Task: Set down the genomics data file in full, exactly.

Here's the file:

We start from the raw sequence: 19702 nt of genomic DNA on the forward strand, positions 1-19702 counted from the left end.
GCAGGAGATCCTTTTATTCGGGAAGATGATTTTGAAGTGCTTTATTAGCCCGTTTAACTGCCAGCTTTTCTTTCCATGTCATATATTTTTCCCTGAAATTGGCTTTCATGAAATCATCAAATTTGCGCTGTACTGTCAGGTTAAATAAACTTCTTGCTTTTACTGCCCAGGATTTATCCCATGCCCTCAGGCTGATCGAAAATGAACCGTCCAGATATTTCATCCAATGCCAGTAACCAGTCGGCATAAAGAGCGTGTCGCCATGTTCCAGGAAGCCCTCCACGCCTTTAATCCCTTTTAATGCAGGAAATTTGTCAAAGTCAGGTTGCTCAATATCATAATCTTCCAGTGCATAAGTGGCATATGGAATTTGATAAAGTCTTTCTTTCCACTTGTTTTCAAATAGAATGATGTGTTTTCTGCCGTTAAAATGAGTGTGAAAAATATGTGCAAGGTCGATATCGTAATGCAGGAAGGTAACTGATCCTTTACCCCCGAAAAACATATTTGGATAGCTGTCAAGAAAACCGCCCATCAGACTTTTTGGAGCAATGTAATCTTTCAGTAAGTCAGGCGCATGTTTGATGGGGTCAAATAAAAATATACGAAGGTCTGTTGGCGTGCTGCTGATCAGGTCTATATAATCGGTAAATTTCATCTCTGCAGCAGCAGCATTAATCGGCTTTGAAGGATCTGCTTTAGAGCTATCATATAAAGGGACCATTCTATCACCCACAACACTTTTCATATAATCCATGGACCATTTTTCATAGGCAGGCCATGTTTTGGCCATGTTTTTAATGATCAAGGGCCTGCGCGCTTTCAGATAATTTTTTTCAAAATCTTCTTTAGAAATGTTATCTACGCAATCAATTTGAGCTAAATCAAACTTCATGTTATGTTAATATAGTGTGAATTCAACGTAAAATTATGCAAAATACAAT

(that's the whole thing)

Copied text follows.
We start from the raw sequence: 19702 nt of genomic DNA on the forward strand, positions 1-19702 counted from the left end.
GCAGGAGATCCTTTTATTCGGGAAGATGATTTTGAAGTGCTTTATTAGCCCGTTTAACTGCCAGCTTTTCTTTCCATGTCATATATTTTTCCCTGAAATTGGCTTTCATGAAATCATCAAATTTGCGCTGTACTGTCAGGTTAAATAAACTTCTTGCTTTTACTGCCCAGGATTTATCCCATGCCCTCAGGCTGATCGAAAATGAACCGTCCAGATATTTCATCCAATGCCAGTAACCAGTCGGCATAAAGAGCGTGTCGCCATGTTCCAGGAAGCCCTCCACGCCTTTAATCCCTTTTAATGCAGGAAATTTGTCAAAGTCAGGTTGCTCAATATCATAATCTTCCAGTGCATAAGTGGCATATGGAATTTGATAAAGTCTTTCTTTCCACTTGTTTTCAAATAGAATGATGTGTTTTCTGCCGTTAAAATGAGTGTGAAAAATATGTGCAAGGTCGATATCGTAATGCAGGAAGGTAACTGATCCTTTACCCCCGAAAAACATATTTGGATAGCTGTCAAGAAAACCGCCCATCAGACTTTTTGGAGCAATGTAATCTTTCAGTAAGTCAGGCGCATGTTTGATGGGGTCAAATAAAAATATACGAAGGTCTGTTGGCGTGCTGCTGATCAGGTCTATATAATCGGTAAATTTCATCTCTGCAGCAGCAGCATTAATCGGCTTTGAAGGATCTGCTTTAGAGCTATCATATAAAGGGACCATTCTATCACCCACAACACTTTTCATATAATCCATGGACCATTTTTCATAGGCAGGCCATGTTTTGGCCATGTTTTTAATGATCAAGGGCCTGCGCGCTTTCAGATAATTTTTTTCAAAATCTTCTTTAGAAATGTTATCTACGCAATCAATTTGAGCTAAATCAAACTTCATGTTATGTTAATATAGTGTGAATTCAACGTAAAATTATGCAAAATACAAT